The Cincinnatian is most famed for its original dedicated equipment, rebuilt in the B&O Mount Clare Shops. The design work was done by Olive Dennis, a pioneering civil engineer employed by the railroad and appointed by Daniel Willard to special position in charge of such work for passenger service. Four P-7 "president" class Pacific locomotives (5301-5304) were rebuilt and shrouded as class P-7d, with roller bearings on all axles and larger six-axle tenders. Older heavyweight passenger cars were completely stripped and rebuilt as streamliners. The livery used the blue and gray scheme designed by Otto Kuhler, which Dennis laid on the engine and tender in a pattern of horizontal stripes and angled lines. The train's stop in Lima, Ohio was at the Pennsylvania Railroad's Lima station, so passengers were able to transfer to the PRR's east-west trains there.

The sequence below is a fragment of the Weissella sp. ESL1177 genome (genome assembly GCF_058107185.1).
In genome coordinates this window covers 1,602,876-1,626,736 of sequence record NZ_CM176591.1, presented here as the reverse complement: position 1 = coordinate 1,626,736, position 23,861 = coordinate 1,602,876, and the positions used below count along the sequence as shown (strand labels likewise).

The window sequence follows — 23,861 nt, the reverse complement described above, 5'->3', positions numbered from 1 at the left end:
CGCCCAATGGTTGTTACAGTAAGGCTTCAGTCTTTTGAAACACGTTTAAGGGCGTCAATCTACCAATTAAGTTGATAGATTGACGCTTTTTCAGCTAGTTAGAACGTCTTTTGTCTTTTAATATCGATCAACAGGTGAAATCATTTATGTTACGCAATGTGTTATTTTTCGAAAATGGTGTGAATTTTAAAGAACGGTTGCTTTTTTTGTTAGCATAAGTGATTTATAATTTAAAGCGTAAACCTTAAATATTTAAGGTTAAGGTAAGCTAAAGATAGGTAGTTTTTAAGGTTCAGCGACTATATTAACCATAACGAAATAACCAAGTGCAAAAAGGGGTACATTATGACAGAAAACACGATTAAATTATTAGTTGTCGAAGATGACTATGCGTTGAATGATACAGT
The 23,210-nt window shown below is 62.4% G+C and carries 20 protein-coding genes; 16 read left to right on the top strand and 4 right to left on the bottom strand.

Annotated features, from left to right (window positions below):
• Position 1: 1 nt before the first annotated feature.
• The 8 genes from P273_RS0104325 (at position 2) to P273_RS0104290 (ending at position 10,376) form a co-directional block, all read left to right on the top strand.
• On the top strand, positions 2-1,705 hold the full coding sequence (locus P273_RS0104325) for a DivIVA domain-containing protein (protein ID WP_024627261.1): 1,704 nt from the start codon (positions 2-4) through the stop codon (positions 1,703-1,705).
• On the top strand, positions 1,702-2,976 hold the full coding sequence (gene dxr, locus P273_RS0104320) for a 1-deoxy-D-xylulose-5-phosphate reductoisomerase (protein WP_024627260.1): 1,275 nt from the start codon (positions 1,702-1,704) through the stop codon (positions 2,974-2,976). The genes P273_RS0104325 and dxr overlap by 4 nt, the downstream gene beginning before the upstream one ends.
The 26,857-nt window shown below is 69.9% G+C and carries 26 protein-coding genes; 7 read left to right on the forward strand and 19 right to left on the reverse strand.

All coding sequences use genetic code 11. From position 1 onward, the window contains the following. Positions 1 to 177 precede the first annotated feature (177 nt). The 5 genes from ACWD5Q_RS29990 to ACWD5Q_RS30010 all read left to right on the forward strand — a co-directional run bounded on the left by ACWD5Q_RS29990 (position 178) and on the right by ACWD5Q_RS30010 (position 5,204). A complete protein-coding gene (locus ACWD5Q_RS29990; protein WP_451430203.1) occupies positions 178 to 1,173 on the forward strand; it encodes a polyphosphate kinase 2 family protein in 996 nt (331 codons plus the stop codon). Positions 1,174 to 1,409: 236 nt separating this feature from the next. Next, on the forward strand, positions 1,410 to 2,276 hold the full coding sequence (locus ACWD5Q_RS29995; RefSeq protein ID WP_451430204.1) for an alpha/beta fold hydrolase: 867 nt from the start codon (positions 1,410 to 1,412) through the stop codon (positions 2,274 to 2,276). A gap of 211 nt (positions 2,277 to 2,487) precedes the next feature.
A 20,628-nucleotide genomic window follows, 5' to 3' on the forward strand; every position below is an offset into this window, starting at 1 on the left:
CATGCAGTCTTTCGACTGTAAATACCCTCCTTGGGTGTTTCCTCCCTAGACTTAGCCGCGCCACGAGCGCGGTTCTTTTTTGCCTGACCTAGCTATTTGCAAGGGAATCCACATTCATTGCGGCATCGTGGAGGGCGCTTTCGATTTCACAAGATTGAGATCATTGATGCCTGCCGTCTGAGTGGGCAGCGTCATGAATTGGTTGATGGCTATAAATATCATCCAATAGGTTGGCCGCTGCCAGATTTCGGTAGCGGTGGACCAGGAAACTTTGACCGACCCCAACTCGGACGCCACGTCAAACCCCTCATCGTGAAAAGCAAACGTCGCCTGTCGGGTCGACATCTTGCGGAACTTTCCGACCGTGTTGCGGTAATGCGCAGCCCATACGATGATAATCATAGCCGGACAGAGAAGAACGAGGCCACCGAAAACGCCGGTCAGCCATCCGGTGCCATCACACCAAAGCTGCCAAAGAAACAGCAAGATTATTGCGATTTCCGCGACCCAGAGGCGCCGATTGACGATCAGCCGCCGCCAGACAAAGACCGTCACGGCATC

By fall, 1966, the train switched over to the Fort Street Union Depot for its travel to and from Detroit. In 1970 and 1971, the Cincinnatian was the only B&O train on the Cincinnati-Detroit route. The trains no longer offered checked baggage, as passengers had to carry their own luggage on and off the coaches. Service ended on April 30, 1971. When Amtrak took over service on May 1, 1971, it did not continue operating any of B&O's remaining passenger routes.


The eastbound Cincinnatian at Winton Place depot in 1948. Click to enlarge.

(Photographer unknown, W. Lenheim Collection)


Station list


Detroit - Fort St. Depot


Winton Place


B&O E9A No. 1455 with train No. 54, the Cincinnatian, waiting to depart Cincinnati Union Terminal on April 11, 1963. Click to enlarge.